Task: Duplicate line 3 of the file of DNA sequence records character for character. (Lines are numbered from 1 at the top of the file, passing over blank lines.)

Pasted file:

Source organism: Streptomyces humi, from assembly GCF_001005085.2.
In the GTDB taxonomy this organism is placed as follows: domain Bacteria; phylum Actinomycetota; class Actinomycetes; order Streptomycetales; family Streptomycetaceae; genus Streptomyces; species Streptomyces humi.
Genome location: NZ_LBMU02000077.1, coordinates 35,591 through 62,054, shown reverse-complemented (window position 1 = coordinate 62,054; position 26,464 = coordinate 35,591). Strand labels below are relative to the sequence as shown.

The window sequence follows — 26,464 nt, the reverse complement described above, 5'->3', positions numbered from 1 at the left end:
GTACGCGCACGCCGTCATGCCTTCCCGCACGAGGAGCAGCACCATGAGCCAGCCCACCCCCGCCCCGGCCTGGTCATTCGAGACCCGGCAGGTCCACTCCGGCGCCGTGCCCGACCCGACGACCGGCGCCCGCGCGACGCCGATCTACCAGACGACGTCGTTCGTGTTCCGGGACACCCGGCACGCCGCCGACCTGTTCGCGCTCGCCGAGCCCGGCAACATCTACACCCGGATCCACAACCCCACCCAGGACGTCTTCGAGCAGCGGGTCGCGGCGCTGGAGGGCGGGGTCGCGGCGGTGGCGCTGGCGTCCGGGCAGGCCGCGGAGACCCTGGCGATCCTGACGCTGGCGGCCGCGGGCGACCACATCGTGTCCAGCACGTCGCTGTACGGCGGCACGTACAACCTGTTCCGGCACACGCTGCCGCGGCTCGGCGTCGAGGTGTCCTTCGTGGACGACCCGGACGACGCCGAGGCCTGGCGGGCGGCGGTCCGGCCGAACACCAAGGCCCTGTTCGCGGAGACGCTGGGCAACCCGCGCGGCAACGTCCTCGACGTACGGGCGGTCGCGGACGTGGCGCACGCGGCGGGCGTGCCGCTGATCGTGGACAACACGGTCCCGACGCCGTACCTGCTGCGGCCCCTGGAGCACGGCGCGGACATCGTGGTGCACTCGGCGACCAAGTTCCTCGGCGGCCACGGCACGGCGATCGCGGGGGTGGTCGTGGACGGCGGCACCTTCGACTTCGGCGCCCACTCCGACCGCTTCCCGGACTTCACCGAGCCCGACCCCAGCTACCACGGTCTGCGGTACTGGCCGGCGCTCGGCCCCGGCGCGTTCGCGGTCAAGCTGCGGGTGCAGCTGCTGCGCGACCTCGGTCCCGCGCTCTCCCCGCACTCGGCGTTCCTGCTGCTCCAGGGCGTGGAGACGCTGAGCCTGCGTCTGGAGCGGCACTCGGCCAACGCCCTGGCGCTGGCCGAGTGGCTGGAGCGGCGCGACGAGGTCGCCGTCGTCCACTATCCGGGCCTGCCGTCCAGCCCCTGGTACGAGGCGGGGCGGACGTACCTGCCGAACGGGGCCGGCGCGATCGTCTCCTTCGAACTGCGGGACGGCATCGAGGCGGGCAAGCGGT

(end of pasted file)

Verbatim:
Genome location: NZ_LBMU02000077.1, coordinates 35,591 through 62,054, shown reverse-complemented (window position 1 = coordinate 62,054; position 26,464 = coordinate 35,591). Strand labels below are relative to the sequence as shown.